On July 12, a judge appointed to hear the case ruled against Saunders and BVMF and found Senate Bill 9, which created the Columbia County Judicial Circuit, was constitutional. Saunders and BVMF appealed the decision to the Georgia Supreme Court.

Georgia Supreme Court Justice John Ellington argued that BVMF did not established standing to sue since it didn’t show who it was representing, any injured caused by the split and any impact on their voting advocacy mission. The court argued that the lawsuit should have been dismissed before and dismissed the challenges by BVMF.

The BVMF said they were representing citizens in Georgia who were members of the organization, including people in the Augusta Judicial Circuit, but didn’t identify any of those members, according to the opinion.

State Sen. Lee Anderson, R-Grovetown, introduced Senate Bill 9 to the General Assembly to create the new judicial circuit. The bill passed both the House and Senate and was signed into law by Gov. Brian Kemp in March.

Governor Brian Kemp will appeal the federal court decision that sidelines state-created Leadership Committees, according to the Associated Press via AccessWDUN.

The law, passed by state legislators last year and signed by Kemp, allows certain top elected officials, including the governor and party nominees, to create leadership committees that can raise campaign funds without limits, including during a legislative session. Just after the law took effect in July, Kemp created the Georgians First Leadership Committee.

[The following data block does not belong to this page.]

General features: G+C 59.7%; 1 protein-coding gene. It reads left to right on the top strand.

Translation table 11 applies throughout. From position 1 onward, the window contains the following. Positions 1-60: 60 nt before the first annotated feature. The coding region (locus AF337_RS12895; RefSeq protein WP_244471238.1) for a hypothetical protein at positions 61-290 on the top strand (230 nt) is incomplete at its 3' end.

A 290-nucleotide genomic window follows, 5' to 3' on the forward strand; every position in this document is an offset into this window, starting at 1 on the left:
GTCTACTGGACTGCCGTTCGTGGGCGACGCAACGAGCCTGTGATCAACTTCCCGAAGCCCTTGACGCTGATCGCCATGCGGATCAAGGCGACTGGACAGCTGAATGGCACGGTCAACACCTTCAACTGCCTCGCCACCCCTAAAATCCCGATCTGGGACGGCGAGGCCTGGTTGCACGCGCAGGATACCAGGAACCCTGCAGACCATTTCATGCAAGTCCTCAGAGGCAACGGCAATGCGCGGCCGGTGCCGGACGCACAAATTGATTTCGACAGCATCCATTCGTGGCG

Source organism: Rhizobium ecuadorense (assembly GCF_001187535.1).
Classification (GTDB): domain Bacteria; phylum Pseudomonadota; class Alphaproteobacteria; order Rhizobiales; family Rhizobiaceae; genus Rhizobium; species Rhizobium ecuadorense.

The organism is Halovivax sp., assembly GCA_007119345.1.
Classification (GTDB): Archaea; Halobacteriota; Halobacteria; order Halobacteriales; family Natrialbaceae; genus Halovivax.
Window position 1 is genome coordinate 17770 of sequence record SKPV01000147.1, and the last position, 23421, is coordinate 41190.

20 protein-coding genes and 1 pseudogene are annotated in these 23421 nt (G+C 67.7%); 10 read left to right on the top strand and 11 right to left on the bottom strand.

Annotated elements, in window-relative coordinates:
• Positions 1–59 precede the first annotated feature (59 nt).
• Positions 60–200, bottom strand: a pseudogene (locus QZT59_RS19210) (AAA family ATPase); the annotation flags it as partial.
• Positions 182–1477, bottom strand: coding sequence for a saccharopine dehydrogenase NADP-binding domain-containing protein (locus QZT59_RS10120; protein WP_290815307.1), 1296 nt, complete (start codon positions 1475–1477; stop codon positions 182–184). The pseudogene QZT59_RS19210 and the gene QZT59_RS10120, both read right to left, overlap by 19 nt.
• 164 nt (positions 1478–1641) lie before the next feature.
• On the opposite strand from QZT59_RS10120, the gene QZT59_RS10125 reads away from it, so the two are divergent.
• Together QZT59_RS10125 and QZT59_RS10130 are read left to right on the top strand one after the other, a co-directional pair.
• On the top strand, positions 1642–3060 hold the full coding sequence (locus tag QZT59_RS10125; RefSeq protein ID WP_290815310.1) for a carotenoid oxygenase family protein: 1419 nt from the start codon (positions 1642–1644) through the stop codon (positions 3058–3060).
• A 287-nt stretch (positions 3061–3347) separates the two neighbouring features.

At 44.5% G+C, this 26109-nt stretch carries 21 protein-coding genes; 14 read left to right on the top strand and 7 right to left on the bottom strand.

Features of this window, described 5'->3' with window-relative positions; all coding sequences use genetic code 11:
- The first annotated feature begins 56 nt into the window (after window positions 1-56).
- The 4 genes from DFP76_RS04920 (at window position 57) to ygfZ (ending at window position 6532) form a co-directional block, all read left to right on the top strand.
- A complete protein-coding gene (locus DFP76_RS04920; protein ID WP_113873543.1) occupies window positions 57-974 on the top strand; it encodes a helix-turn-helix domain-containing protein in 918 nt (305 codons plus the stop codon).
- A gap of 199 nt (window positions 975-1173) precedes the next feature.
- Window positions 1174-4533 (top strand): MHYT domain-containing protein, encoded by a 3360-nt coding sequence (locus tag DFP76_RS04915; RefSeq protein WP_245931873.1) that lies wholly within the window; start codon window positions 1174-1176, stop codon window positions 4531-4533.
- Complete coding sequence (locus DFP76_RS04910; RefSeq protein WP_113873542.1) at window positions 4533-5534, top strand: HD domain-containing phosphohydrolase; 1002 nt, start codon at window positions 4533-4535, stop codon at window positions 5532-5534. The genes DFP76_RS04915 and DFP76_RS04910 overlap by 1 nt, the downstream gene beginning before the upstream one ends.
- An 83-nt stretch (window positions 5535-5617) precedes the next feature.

Perdue and his campaign allege in the suit that the law gives Kemp an unfair fundraising and spending advantage in the primary. The lawsuit asked the judge to find the law unconstitutional. Perdue also asked the judge to block the new law while the litigation was pending.

[U.S. District Court Judge Mark] Cohen issued an order granting a preliminary injunction that prohibits Georgians First from spending money to advocate for Kemp’s reelection or his opponent’s defeat during the primary and any primary runoff.

A new poll shows Governor Kemp leading his challenger among likely Republican Primary Voters, according to AccessWDUN.

In the new Fox News poll of Georgia Republican primary voters released Tuesday, Kemp received 50 percent, while Perdue, who has the backing of former President Donald Trump, got 39 percent. Ten percent are unsure or would vote for someone else.

The poll broke down support for the former president among primary voters. Nearly eight in 10 view Trump favorably, with 57 percent having a strongly favorable opinion. Nineteen percent view Trump negatively.